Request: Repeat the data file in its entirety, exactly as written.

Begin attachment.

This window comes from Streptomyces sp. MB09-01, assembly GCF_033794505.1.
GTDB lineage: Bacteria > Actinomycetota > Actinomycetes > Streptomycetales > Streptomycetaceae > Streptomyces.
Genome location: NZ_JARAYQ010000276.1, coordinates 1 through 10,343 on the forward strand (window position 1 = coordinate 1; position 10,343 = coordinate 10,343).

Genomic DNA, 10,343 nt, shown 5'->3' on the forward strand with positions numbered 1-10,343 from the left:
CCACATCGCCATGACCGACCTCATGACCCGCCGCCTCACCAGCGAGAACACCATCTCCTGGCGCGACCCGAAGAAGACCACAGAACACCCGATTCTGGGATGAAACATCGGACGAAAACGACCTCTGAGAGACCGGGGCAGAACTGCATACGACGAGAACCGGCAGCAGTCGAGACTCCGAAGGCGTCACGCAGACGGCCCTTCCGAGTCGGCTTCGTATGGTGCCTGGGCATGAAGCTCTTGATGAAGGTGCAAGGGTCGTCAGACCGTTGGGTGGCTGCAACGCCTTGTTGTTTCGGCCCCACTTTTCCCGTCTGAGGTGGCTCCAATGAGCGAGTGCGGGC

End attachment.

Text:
This window comes from Streptomyces sp. MB09-01, assembly GCF_033794505.1.
GTDB lineage: Bacteria > Actinomycetota > Actinomycetes > Streptomycetales > Streptomycetaceae > Streptomyces.
Genome location: NZ_JARAYQ010000276.1, coordinates 1 through 10,343 on the forward strand (window position 1 = coordinate 1; position 10,343 = coordinate 10,343).

Genomic DNA, 10,343 nt, shown 5'->3' on the forward strand with positions numbered 1-10,343 from the left:
CCACATCGCCATGACCGACCTCATGACCCGCCGCCTCACCAGCGAGAACACCATCTCCTGGCGCGACCCGAAGAAGACCACAGAACACCCGATTCTGGGATGAAACATCGGACGAAAACGACCTCTGAGAGACCGGGGCAGAACTGCATACGACGAGAACCGGCAGCAGTCGAGACTCCGAAGGCGTCACGCAGACGGCCCTTCCGAGTCGGCTTCGTATGGTGCCTGGGCATGAAGCTCTTGATGAAGGTGCAAGGGTCGTCAGACCGTTGGGTGGCTGCAACGCCTTGTTGTTTCGGCCCCACTTTTCCCGTCTGAGGTGGCTCCAATGAGCGAGTGCGGGC